Early exposure to reading increases a child’s chances of future academic success. Reading experience, as well as exposure to rich conversations, help improve a child’s vocabulary and ability to communicate.
This is not good news for children who live in poverty. Research has found that there are a dozen or more books per child in neighborhoods with average incomes; however, in poor neighborhoods you will only find one book for every three hundred children. Additionally, there is significantly less conversation between these parents and their children. These issues lead to limited exposure to reading for children living and poverty.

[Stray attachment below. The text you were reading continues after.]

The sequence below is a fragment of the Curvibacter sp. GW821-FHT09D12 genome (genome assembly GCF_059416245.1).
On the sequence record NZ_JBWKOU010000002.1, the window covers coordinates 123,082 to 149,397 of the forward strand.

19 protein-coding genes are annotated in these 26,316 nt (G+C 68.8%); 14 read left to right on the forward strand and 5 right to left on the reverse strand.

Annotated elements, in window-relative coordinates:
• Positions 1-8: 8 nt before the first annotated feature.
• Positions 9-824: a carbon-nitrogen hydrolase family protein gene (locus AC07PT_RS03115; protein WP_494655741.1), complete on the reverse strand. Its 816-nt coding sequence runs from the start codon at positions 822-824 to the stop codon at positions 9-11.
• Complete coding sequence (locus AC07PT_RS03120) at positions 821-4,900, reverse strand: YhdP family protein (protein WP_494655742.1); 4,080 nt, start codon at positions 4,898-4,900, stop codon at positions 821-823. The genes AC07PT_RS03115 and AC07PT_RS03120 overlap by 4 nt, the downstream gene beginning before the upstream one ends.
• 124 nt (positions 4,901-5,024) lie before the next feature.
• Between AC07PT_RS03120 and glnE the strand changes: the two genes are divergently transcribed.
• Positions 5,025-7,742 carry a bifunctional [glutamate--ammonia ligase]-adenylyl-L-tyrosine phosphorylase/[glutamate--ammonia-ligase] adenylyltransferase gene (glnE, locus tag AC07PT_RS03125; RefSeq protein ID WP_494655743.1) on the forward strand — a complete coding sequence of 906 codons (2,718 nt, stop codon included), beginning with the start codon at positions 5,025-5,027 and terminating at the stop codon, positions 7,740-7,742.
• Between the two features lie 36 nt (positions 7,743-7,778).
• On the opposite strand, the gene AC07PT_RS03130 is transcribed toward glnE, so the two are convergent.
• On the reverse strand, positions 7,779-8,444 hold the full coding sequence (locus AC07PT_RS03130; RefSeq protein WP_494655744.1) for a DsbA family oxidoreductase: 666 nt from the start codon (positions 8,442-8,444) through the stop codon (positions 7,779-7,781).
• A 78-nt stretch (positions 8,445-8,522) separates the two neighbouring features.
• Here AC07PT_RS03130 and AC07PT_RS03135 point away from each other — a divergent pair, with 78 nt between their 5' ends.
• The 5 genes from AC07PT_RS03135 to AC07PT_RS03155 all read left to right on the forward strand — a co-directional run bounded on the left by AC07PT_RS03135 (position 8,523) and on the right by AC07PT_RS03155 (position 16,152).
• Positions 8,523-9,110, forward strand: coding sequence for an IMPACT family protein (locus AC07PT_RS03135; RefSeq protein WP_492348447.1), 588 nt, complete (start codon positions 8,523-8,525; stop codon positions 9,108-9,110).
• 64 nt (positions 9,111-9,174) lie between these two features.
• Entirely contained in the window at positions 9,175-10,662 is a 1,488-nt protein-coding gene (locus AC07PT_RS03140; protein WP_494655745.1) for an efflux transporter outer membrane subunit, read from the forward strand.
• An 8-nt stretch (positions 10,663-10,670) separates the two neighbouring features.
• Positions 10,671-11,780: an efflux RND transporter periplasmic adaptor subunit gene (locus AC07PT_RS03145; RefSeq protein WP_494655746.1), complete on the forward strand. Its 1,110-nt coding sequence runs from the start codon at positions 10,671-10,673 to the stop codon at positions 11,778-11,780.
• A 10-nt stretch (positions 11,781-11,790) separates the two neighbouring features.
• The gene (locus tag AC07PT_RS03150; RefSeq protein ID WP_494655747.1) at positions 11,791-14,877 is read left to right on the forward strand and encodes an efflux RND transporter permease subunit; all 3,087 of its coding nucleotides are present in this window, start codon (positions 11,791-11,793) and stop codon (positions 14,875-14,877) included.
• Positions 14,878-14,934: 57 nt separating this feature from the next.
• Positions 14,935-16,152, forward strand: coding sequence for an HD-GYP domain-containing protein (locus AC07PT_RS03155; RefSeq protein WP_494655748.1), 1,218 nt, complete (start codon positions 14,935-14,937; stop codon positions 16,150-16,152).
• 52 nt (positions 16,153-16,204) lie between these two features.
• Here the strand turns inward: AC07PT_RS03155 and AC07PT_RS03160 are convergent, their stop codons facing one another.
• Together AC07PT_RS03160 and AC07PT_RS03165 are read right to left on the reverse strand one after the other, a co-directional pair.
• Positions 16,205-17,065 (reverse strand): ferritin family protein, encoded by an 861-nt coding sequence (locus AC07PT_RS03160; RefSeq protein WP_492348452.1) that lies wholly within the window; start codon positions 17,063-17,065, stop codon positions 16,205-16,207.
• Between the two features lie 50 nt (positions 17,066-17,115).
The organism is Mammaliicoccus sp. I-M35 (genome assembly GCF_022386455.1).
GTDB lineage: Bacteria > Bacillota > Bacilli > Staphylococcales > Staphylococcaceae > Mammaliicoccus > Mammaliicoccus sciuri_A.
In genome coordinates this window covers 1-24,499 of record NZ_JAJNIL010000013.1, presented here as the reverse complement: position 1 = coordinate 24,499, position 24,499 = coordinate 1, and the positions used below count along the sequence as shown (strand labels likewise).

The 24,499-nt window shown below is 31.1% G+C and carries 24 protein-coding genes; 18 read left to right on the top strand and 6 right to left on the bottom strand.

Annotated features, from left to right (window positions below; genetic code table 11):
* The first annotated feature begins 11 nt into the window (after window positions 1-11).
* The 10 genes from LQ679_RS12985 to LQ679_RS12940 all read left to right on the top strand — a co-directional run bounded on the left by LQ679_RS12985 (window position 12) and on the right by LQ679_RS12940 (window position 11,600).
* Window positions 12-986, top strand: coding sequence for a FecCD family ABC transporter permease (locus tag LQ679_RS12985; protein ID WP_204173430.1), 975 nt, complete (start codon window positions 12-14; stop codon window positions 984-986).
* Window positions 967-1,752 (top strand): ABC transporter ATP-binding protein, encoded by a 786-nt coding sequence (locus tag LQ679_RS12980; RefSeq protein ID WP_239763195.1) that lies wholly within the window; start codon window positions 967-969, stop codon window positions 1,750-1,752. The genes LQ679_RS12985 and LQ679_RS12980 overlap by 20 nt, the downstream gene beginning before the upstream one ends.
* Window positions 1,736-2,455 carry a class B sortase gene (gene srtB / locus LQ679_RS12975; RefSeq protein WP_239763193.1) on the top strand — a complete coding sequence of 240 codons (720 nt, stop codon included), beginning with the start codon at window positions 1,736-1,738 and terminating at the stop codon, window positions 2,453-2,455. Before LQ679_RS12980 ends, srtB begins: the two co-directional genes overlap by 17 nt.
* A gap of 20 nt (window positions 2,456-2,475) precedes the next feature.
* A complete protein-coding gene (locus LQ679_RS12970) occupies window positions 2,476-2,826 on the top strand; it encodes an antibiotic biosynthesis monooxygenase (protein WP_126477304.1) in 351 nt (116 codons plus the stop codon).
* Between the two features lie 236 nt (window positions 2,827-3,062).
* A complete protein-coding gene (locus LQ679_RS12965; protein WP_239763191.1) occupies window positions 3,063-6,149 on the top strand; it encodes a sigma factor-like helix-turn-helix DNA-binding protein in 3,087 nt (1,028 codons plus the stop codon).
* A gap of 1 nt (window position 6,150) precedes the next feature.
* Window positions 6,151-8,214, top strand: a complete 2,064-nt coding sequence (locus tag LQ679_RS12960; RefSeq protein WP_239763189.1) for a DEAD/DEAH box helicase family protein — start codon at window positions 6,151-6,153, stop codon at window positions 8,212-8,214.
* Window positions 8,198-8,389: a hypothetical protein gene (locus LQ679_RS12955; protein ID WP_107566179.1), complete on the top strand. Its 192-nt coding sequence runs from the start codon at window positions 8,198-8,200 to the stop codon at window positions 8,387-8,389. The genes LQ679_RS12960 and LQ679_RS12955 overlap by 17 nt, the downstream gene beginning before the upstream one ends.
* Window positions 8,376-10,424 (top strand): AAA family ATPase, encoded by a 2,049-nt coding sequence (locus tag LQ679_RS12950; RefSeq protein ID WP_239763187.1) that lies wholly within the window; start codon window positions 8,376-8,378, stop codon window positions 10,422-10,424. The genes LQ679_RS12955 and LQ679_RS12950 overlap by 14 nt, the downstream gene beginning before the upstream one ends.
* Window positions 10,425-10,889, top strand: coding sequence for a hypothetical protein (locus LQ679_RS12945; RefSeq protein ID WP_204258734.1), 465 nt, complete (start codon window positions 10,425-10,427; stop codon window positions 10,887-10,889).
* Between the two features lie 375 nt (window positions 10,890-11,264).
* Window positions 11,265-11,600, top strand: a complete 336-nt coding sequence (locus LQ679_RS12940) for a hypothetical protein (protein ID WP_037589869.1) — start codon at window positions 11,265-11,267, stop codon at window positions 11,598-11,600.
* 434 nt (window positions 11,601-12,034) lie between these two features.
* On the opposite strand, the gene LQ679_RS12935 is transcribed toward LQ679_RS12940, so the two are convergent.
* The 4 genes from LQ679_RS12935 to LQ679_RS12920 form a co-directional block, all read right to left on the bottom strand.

What does this mean? By the time they are school age, these children have 25% of the vocabulary than children from middle-income neighborhoods, which puts them below the national norms with language and prereading skills.
Many organizations in the United State are working to decrease this gap, by making books available to those who cannot afford them. They are working to increase the access of low-income families to books. For more information, visit their websites.
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